The 2011 Ten to Watch: Geoff Ashenhurst
The editor got his big break when he was selected to cut 2009's Defendor, which premiered at that year's TIFF.
Each year, Playback puts out a call for the industry to recommend its best and brightest
up-and-coming talent for our 10 to Watch list. With over 100 nominations this year, including only 10 seemed impossible — virtually every nominee deserved to be on the list. The selection represented here is the culmination of careful consideration by Playback’s editorial jury, in association with film, TV and interactive industry execs and organizations. Having already made a splash, these talented 10 are poised for great things.
Geoff Ashenhurst / editor
Agency: Vanguarde Artists Management
Big break: Defendor, 2009
The buzz: After losing two editors while directing an “epically ambitious” short in 2000, Ashenhurst bought himself Final Cut Pro, taught himself to use it and edited the film himself, realizing in the process that he loved to edit. Working his way up the ladder, Ashenhurst landed his first big feature gig for 2009’s Defendor, starring Woody Harrelson. The film earned him a DGC nomination for best picture editing of a feature film, kicking off his career in features. He’s since edited Jonathan Sobol’s Beginner’s Guide to Endings, co-edited Larysa Kondracki’s The Whistleblower and most recently wrapped work on The Samaritan from David Weaver.
What prompted the change in career?
I’d interviewed for an assistant director gig on Atom Egoyan’s Ararat and also for an editor’s job at an ad agency before backpacking through Europe in 2001. I liked Atom and the job was pretty alluring — and the editor job made far, far less money — but in the end, I decided [editing] was what I wanted to pursue. Directing wasn’t creatively fulfilling for me, unlike editing — looking at material with fresh eyes, making it work and finding the movie.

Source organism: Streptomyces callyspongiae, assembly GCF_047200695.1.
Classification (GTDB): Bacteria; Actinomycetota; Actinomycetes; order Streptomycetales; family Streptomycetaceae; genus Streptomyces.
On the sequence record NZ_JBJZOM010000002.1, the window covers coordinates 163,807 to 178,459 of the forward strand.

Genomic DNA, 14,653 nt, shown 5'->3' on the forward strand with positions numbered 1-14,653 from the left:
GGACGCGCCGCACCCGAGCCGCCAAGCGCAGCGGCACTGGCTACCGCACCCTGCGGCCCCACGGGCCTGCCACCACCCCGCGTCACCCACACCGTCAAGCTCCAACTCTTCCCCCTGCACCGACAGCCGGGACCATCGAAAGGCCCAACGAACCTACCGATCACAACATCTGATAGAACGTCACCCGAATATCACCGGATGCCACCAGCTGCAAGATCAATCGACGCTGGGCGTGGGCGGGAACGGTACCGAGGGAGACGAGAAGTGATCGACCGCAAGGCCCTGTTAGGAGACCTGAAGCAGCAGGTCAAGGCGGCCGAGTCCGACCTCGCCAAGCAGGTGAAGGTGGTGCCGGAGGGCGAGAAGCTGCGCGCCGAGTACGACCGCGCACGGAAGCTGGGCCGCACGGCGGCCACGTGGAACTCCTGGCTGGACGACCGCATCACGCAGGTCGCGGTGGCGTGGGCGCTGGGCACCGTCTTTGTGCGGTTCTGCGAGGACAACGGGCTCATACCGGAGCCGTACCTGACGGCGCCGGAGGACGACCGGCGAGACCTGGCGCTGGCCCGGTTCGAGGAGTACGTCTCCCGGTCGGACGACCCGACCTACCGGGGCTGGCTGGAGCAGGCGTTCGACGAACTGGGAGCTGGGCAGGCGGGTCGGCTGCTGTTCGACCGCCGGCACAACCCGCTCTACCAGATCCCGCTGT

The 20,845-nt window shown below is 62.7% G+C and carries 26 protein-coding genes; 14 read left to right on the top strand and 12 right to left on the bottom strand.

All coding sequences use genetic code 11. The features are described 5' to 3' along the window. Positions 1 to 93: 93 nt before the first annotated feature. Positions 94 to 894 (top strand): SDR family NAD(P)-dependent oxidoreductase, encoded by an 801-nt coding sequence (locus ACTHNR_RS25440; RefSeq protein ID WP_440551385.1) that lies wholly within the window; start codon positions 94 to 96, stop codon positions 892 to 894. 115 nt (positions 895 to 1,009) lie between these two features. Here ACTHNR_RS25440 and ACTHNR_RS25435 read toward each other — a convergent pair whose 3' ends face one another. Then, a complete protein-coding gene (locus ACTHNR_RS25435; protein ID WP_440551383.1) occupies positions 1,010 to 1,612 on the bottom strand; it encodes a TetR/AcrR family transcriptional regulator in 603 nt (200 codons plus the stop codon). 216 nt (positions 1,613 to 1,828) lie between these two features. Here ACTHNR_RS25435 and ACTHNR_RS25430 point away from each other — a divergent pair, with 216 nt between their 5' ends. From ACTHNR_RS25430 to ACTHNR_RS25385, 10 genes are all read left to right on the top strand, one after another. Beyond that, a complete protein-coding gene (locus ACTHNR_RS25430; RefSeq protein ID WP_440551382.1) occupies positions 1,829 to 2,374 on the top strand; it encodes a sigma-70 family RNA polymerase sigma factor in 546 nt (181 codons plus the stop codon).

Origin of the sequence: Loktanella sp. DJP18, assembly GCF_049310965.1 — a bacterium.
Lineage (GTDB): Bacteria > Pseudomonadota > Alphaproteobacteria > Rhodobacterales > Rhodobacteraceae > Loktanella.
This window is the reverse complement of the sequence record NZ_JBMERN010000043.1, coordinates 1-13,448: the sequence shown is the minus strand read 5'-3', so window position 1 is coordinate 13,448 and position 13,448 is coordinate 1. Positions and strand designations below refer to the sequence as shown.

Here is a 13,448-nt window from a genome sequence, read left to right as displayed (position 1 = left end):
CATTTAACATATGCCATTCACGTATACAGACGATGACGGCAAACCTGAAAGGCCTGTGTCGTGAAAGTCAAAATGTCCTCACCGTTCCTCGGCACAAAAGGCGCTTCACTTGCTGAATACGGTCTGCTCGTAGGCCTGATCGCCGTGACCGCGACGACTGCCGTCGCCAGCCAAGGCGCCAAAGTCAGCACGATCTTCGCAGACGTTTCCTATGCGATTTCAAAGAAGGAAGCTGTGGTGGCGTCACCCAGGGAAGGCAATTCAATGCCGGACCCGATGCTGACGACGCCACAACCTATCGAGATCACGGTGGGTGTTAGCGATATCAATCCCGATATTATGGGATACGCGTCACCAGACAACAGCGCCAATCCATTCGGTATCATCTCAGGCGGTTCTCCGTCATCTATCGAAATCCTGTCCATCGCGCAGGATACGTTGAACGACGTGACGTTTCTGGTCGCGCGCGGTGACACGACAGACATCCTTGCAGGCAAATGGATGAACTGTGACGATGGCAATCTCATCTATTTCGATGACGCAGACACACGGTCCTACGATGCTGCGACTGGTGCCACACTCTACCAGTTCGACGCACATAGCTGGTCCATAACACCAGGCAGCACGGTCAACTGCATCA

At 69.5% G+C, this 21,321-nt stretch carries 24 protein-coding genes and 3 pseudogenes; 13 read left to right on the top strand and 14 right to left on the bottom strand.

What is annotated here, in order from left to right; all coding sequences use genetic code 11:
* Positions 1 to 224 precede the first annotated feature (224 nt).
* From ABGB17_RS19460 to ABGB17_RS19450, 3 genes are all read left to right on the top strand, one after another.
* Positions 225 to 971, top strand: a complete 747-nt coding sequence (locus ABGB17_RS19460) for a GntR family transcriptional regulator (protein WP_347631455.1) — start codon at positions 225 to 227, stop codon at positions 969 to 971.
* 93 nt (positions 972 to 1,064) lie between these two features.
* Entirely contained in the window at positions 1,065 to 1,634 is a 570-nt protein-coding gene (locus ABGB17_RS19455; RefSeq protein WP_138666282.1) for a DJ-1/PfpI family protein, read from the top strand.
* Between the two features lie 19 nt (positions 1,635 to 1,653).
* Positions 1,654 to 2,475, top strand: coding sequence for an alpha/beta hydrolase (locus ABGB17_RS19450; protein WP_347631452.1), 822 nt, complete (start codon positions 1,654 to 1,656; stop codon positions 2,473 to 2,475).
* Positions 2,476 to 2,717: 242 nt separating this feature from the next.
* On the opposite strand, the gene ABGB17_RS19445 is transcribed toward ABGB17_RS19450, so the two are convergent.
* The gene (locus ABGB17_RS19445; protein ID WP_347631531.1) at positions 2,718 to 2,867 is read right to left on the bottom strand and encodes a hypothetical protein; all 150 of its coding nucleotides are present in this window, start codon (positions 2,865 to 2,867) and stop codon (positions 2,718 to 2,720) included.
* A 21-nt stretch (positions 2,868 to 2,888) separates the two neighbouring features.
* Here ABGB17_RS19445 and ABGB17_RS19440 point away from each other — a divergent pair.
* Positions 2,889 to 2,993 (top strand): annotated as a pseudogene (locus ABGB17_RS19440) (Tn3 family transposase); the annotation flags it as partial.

What are some of the things you’ve learned as a features editor?
On any movie, you may think it’s great and you think you’re done, then you screen it for people, and issues emerge and suddenly you think it sucks and then it doesn’t suck. It’s dealing with those ups and downs, which is part of any creative process. It’s a tough thing to get through. I’ve been able to learn from those experiences and be more aware of my emotions.
Have you run into any surreal moments while editing?
The first time I went to the Defendor set, I brought my laptop so I could show [producer Peter Stebbings] some of the scenes. Peter called over Woody Harrelson and said, “Hey, Woody, do you want to see this stuff?” He left us alone in a holding room and there I was, standing with Woody, showing him these scenes on the laptop and he said, “These scenes are pretty good, man.” They were ready for him on set, but he didn’t want to leave!